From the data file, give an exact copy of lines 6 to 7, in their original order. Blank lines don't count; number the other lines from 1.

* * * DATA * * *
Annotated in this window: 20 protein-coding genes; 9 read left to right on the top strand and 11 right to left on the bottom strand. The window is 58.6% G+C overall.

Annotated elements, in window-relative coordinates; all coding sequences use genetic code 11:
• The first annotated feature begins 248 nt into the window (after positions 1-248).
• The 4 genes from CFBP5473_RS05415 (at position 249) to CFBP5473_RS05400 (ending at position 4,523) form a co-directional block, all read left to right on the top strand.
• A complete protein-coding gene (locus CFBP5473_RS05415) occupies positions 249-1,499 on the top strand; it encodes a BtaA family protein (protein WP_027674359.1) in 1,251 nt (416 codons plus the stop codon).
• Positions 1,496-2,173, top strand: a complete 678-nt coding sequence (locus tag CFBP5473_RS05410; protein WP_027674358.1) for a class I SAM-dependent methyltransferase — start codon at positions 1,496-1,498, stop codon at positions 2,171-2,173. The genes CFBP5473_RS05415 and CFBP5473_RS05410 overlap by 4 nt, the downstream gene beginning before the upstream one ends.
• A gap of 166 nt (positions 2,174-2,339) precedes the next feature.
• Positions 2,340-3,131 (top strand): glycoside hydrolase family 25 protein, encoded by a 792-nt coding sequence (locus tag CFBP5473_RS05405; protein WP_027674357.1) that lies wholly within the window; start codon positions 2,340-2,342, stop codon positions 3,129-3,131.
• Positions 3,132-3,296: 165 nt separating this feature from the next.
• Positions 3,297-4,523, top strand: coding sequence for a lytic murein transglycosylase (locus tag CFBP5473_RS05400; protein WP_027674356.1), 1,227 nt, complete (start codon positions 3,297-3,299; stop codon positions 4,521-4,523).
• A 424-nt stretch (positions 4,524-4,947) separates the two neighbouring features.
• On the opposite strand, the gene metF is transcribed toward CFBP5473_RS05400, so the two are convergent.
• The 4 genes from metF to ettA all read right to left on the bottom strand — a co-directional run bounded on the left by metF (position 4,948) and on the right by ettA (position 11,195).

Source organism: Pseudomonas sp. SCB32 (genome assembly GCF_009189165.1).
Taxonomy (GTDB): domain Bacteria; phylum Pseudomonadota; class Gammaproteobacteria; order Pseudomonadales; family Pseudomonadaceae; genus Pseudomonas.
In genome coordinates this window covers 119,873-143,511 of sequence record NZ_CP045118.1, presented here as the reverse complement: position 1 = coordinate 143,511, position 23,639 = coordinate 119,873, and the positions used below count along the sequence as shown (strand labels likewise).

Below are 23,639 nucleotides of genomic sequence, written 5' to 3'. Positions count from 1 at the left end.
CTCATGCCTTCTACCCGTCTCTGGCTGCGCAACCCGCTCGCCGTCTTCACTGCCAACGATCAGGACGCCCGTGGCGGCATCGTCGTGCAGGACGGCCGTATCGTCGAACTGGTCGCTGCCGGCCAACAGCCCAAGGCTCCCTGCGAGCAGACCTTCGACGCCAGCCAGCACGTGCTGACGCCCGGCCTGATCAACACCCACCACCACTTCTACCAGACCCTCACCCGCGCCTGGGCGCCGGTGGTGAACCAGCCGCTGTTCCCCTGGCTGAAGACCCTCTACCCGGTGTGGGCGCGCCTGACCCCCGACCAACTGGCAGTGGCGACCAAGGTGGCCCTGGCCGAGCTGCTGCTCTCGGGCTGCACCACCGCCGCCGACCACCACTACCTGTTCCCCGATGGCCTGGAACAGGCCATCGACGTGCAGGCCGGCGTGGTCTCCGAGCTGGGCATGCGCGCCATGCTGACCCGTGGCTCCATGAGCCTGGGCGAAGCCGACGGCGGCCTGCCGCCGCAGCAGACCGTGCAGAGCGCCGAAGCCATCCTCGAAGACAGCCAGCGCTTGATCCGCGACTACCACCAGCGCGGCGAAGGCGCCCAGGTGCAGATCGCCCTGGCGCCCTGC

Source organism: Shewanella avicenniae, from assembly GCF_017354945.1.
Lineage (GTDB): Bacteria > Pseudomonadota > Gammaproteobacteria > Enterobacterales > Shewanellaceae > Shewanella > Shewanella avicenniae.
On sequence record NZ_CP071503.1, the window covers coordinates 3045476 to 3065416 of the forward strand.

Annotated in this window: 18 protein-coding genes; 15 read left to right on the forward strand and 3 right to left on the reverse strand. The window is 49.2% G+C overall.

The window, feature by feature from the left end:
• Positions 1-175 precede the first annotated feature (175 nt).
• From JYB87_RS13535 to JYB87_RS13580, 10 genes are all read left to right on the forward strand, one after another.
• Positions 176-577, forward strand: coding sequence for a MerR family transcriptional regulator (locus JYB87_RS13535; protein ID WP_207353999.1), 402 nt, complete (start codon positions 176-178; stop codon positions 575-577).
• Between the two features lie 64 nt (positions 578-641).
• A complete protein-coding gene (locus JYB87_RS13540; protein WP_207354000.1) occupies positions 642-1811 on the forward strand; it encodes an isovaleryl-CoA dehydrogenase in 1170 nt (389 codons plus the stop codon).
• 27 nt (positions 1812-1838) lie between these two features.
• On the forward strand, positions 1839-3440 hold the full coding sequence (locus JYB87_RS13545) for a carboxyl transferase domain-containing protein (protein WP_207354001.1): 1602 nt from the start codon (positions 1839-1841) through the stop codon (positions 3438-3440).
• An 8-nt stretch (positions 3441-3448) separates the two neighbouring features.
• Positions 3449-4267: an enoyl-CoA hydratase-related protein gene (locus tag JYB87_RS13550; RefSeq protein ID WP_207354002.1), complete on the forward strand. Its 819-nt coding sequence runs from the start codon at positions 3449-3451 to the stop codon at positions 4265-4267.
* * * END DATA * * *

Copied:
• Positions 1,496-2,173, top strand: a complete 678-nt coding sequence (locus tag CFBP5473_RS05410; protein WP_027674358.1) for a class I SAM-dependent methyltransferase — start codon at positions 1,496-1,498, stop codon at positions 2,171-2,173. The genes CFBP5473_RS05415 and CFBP5473_RS05410 overlap by 4 nt, the downstream gene beginning before the upstream one ends.
• A gap of 166 nt (positions 2,174-2,339) precedes the next feature.